Newsletters
News & Information for Technology Purchasers NewsFactor Sites:       NewsFactor.com     Enterprise Security Today     CRM Daily     Business Report     Sci-Tech Today  
   
This ad will display for the next 20 seconds. Click for more information, or
Home Enterprise I.T. Cloud Computing Applications Hardware More Topics...
GET RECOGNIZED.
Let an ISACA® certification
elevate your career.

Register today and save
Cloud Computing
DDoS Protection Powered By Verisign
Average Rating:
Rate this article:  
Wormlike TweetDeck Hijack Speaks Volumes

Wormlike TweetDeck Hijack Speaks Volumes
By Jennifer LeClaire

Share
Share on Facebook Share on Twitter Share on Linkedin Share on Google Plus

Security researcher Chester Wisniewski said the TweetDeck incident shows how HTML was not intended to be an application programming language. Ajax and other code that has been layered onto it to make it capable of executing programs is a hack, and it is insanely easy to make a mistake that can be exploited, as happened with TweetDeck.
 


Twitter has managed to stay out of the hacking news this year -- until now. The micro-blogging platform plugged a security flaw in its TweetDeck application this week, but revelations about the fallout continue.

"We've temporarily taken TweetDeck services down to assess today's earlier security issue. We'll update when services are back up," was the message people read when they logged into the service during the breach. But that's nothing compared with this: TweetDeck's systems randomly re-tweeted messages that contained could-be malicious code.

It all started with a tweet of a heart symbol loaded with a string of code. A 19-year-old computer geek in Austria named Florian coded the heart symbol using "&hearts." Little did he know it would behave like a worm, spreading far and wide. Florian told CNN he was just experimenting when he realized the heart symbol opened a back door to TweetDeck's software.

Wasn't a Hack

"It wasn't a hack. It was some sort of accident," he told CNN. The problem was he shared that information with the world and it drove a mass TweetDeck hijacking. According to CNN, one message from Twitter user @derGeruhn was shared more than 37,000 times.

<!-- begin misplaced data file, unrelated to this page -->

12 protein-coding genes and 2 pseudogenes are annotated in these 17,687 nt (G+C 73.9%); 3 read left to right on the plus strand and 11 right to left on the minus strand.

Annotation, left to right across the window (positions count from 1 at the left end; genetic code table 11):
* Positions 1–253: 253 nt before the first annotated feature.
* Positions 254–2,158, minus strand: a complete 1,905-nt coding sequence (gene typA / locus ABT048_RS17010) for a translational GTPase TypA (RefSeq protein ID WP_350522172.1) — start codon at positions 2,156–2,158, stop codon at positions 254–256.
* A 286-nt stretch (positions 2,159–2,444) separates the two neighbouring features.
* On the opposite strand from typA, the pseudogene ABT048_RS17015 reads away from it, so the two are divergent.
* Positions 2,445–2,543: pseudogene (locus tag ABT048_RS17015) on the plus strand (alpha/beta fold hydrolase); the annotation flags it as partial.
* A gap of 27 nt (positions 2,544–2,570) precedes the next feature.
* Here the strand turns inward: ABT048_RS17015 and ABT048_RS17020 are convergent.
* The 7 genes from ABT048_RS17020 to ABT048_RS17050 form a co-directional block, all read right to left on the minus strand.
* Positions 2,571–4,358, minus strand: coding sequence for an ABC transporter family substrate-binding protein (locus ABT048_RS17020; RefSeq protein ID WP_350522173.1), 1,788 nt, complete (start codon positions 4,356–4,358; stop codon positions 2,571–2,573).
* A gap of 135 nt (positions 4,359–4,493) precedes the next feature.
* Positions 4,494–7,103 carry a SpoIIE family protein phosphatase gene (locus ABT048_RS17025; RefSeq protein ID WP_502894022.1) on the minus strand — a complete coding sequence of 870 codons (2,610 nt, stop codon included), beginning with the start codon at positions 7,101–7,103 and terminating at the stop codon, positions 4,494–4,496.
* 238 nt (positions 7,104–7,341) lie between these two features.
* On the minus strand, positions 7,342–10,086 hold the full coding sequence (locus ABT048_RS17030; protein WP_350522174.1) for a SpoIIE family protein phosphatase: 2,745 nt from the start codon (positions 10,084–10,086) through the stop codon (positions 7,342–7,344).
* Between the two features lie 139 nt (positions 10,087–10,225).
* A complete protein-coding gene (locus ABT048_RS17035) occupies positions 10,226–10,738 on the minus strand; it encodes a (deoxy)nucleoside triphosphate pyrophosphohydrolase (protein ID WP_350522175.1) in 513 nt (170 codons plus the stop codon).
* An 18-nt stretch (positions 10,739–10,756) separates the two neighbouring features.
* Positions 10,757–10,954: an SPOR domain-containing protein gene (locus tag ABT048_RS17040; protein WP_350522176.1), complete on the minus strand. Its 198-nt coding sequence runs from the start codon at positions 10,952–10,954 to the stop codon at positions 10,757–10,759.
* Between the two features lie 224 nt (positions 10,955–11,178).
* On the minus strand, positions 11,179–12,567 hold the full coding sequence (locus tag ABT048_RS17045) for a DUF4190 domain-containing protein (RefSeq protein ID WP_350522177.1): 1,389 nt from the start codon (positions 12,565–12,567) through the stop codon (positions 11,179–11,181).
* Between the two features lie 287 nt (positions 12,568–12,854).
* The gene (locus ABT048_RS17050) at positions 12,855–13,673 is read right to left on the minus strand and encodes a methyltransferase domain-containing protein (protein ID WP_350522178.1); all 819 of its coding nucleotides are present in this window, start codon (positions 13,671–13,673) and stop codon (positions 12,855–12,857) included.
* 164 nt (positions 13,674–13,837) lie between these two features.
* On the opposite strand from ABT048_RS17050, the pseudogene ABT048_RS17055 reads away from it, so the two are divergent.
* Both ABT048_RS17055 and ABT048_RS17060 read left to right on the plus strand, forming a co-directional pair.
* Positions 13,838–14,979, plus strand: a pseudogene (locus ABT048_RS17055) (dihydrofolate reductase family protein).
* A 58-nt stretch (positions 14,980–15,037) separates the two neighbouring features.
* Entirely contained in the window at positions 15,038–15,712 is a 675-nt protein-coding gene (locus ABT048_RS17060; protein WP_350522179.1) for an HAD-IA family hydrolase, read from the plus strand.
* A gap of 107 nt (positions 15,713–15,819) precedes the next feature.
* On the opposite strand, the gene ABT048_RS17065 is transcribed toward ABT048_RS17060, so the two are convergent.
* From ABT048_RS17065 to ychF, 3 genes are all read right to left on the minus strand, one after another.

"A security issue that affected TweetDeck this morning has been fixed. Please log out of TweetDeck and log back in to fully apply the fix," Twitter tweeted after solving the problem.

Although Twitter fixed the code issue quickly, CNN said it was affected and The Telegraph is reporting that the hack also compromised the Twitter accounts of the BBC and the White House.

Florian, who declined to give his name to the media due to privacy concerns, refuses to take the blame: "It's a pity that many people believe that in some way I 'hacked' TweetDeck and shut it down. I was getting lots of hate messages. Why? Because I reported a serious security bug?"

Some Answers

We caught up with Chester Wisniewski, senior security adviser at Sophos, to get his take on whether or not Florian was irresponsible to disclose the code publicly and what this really says about online security. He told us Florian may have been somewhat irresponsible, and it says plenty about online security.

"It seems Florian's intent was entirely innocent and he didn't himself craft a worm. He claims to have notified Twitter as well," Wisniewski said. "The unknown variable is who shared the trick with the people who meant to cause harm. He could have been quieter about it, but he seems honest enough."

As far as online security, Wisniewski said this incident shows that HTML was not intended to be an application programming language. Ajax and other code that has been layered onto it to make it capable of executing programs is a massive hack, and it is insanely easy to make a mistake that can be exploited.

"Writing Web programs is incredibly complicated because it was never meant to be done," Wisniewski said. "As specifications move forward and mature, hopefully we will have a more solid and appropriate base to build upon now that we see the importance of 'cloud computing' to the future."